Intel Processors Core 2 Duo, i3, i5, i7 Which one is best

Discussion in 'MacBook Pro' started by Wicked1, Nov 23, 2010.

  1. Wicked1 macrumors 68040

    Wicked1

    Joined:
    Apr 13, 2009
    Location:
    New Jersey
    #1
    Ok, so I have had a Core 2 Duo for a couple of years and I am pleased with it's performance, but I can not find anything that compares the C2D to the newer i3, i5, or i7 as far as speed etc.

    I went to the Apple store and messed around with the new MBP and even the iMac's but I can not really tell the difference, also how does it enable power boost on the Macs, I do not believe this is something that is user enabled?

    Anyone know of any links or videos that show comparisons?
     
  2. spinnerlys Guest

    spinnerlys

    Joined:
    Sep 7, 2008
    Location:
    forlod bygningen
    #2
    Maybe bechnmarks can help: http://www.primatelabs.ca/geekbench/mac-benchmarks/
    or
    MacBook Pro 15″: Core i5 Vs Core 2 Duo


    What were your search terms? I got plenty of results via "c2d vs i5" or c2d vs i7".


    from http://www.apple.com/macbookpro/performance.html

    or

    from Intel® Turbo Boost Technology


    video: MacBook Pro Core 2 Duo Versus Core I7 Reboot from http://www.youtube.com/results?search_query=macbook+core+2+duo+vs+i7&aq=f
     
  3. mark28 macrumors 68000

    Joined:
    Jan 29, 2010
    #3
    An iMac (Late 2009) - Intel Core 2 Duo E8600 3.33 GHz (2 cores) is slower than a i5 MBP? :eek:
     
  4. snaky69 macrumors 603

    Joined:
    Mar 14, 2008
    #4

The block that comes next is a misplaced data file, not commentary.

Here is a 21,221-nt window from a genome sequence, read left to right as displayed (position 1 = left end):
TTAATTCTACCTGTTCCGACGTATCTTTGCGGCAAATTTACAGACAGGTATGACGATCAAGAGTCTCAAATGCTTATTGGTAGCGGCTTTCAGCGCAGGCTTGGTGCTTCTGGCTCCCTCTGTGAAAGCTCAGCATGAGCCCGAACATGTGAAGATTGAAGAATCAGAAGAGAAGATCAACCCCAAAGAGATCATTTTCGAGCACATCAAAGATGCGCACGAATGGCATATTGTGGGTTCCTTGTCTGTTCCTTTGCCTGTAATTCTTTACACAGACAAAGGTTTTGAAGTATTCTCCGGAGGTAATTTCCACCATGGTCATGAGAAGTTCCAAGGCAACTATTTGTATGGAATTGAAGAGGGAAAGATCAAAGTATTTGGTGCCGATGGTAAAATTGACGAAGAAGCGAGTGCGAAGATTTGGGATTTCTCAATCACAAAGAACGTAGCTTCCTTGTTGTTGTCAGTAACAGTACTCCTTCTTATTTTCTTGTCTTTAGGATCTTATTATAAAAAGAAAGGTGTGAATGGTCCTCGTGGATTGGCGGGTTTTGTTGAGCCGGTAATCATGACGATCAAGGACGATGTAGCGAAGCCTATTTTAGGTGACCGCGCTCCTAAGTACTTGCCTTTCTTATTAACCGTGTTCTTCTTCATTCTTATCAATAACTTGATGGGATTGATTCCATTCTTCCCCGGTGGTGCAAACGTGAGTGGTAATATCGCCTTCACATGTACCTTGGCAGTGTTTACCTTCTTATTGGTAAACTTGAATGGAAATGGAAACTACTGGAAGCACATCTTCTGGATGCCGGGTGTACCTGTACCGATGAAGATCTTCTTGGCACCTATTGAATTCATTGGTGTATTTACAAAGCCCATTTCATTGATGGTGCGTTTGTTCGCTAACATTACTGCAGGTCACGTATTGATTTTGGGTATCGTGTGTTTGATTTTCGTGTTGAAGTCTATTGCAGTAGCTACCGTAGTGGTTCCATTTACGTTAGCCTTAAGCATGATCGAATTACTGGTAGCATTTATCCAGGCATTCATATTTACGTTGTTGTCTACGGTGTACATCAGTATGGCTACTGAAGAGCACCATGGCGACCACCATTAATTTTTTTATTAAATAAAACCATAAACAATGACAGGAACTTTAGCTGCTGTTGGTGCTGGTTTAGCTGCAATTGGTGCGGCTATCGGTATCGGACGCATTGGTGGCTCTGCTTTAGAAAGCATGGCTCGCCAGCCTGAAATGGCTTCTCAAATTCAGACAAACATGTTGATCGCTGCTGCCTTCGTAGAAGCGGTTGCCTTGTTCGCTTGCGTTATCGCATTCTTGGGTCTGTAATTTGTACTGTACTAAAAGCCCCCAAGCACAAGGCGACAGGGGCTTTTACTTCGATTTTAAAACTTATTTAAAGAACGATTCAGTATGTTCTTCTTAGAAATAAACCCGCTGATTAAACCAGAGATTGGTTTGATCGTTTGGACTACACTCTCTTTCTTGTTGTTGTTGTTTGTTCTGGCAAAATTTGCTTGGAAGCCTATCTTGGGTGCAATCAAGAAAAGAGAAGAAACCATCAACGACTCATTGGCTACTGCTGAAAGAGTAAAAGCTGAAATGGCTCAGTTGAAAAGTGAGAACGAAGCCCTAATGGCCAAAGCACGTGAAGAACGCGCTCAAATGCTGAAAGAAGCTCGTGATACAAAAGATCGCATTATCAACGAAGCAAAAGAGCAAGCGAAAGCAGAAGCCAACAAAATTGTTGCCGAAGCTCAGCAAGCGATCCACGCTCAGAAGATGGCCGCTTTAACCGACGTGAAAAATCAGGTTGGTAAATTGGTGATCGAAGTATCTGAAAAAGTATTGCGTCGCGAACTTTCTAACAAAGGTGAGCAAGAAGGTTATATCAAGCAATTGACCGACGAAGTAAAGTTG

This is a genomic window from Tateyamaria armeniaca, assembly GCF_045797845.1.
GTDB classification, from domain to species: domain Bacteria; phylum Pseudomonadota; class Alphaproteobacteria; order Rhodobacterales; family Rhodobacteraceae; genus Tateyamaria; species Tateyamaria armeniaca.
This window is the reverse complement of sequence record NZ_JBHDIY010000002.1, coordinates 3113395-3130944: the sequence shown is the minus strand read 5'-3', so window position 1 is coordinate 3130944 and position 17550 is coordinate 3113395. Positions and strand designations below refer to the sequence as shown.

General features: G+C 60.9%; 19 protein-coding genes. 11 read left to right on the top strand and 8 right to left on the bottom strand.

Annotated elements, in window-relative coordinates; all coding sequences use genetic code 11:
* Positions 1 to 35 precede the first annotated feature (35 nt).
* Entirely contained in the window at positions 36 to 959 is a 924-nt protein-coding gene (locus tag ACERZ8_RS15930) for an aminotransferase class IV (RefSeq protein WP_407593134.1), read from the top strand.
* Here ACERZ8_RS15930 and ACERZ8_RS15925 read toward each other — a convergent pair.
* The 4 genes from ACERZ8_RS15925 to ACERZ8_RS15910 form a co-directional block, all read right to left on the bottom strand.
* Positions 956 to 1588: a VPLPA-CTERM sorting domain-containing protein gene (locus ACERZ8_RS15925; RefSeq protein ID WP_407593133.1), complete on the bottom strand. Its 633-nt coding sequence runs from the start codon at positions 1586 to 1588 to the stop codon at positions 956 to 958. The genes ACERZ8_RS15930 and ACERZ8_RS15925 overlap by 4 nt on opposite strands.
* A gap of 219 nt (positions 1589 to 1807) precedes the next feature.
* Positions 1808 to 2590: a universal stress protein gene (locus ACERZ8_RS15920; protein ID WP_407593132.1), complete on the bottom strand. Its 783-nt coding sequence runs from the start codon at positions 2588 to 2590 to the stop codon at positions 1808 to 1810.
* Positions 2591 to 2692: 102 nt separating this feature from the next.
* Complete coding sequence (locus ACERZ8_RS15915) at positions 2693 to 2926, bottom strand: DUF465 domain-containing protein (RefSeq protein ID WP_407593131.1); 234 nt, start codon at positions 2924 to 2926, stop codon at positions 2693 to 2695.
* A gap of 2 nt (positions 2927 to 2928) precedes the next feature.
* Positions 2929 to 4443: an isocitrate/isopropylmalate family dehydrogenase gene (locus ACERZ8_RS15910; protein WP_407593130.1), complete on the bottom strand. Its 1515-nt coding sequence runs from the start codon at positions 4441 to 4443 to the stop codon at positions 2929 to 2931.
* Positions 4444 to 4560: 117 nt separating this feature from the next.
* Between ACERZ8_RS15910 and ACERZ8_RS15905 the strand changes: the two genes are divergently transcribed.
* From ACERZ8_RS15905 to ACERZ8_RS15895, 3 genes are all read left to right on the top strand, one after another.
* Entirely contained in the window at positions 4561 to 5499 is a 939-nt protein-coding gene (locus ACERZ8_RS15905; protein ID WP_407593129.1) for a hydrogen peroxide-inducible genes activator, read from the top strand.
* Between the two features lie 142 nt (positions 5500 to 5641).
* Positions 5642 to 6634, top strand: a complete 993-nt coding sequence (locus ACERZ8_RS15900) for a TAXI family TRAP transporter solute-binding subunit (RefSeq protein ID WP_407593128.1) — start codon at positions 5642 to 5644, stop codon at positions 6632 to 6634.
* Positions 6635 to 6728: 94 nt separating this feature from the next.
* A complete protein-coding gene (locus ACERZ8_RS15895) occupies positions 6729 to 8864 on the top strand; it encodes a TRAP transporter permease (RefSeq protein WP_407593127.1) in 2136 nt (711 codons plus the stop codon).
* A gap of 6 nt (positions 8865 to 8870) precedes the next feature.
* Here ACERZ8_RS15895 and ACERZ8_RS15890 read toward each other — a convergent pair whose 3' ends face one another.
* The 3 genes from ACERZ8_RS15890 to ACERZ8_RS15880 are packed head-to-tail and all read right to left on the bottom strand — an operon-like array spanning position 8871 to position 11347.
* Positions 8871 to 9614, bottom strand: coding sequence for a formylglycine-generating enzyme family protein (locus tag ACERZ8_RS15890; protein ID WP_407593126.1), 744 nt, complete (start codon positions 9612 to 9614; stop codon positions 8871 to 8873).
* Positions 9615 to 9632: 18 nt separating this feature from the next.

That's because there is no difference to notice when you're simply messing around. The speed difference will be seen when using processor hungry apps, say with rendering in final cut, photoshop, number crunching in a big database in matlab, etc.

    For those things, the new processors are indeed much faster, for day to day computing, you probably won't notice much.
     
  5. AdamRock macrumors 6502a

    AdamRock

    Joined:
    Aug 30, 2010
    Location:
    Toronto
    #5
    i5 would be the best, i7 wouldn't be that noticeable unless you do some hardcore stuff
     
  6. maflynn Moderator

    maflynn

    Staff Member

    Joined:
    May 3, 2009
    Location:
    Boston
    #6
    For many common tasks, i.e., surfing, documents etc, you'll not see any appreciable difference between a core2duo and an i5. Only when you start working on applications like Aperture, and Photoshop does the higher horse power show up.

    Personally, I prefer the smaller form factor (and price) over the larger faster 15" MBP
     
  7. gnasher729 macrumors P6

    gnasher729

    Joined:
    Nov 25, 2005
    #7
    Intel's processor naming is quite confusing. There are very different models of i3, i5 and i7 (Core 2 Duos are very comparable), so you have to look closer.

    In general, more cores means more power; hyperthreading means a little bit more power, i3/i5/i7 are a bit faster than Core 2 Duo with same specs, and more GHz is more speed. In practice, many people will never, ever notice the difference because the Core 2 Duo is just fast enough.

    "Power Boost" works automatically. What it does is make the processor run faster if only one core is used; or if only two of four cores are used (because unused cores means less heat is produced which means Intel can run the chips at higher speed). Which is nice if you have software that runs long enough to make you wait, but is too stupid to use more cores. In reality, the software would run a lot faster if it was written to use all cores on your computer.
     

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